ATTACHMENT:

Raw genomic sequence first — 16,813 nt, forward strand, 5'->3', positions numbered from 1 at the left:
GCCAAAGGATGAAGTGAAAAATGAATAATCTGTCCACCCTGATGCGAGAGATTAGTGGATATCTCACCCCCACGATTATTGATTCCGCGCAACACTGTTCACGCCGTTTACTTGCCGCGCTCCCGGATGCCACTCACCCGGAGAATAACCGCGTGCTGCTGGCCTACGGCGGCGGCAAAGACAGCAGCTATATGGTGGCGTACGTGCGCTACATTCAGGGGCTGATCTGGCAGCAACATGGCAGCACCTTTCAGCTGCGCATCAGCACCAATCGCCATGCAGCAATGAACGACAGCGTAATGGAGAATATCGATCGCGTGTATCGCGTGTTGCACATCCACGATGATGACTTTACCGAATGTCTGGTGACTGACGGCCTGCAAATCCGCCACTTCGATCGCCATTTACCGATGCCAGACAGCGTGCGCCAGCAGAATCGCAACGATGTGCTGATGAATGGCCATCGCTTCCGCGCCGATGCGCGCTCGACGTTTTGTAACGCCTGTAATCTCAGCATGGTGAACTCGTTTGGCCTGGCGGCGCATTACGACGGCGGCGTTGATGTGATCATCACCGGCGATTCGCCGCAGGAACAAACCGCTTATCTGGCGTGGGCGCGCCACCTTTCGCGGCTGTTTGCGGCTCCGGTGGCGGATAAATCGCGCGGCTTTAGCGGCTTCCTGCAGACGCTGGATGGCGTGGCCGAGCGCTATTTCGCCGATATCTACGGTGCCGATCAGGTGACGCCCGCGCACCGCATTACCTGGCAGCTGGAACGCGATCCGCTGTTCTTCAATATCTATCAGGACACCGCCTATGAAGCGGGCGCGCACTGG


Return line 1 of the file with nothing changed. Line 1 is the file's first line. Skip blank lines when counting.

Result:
Raw genomic sequence first — 16,813 nt, forward strand, 5'->3', positions numbered from 1 at the left: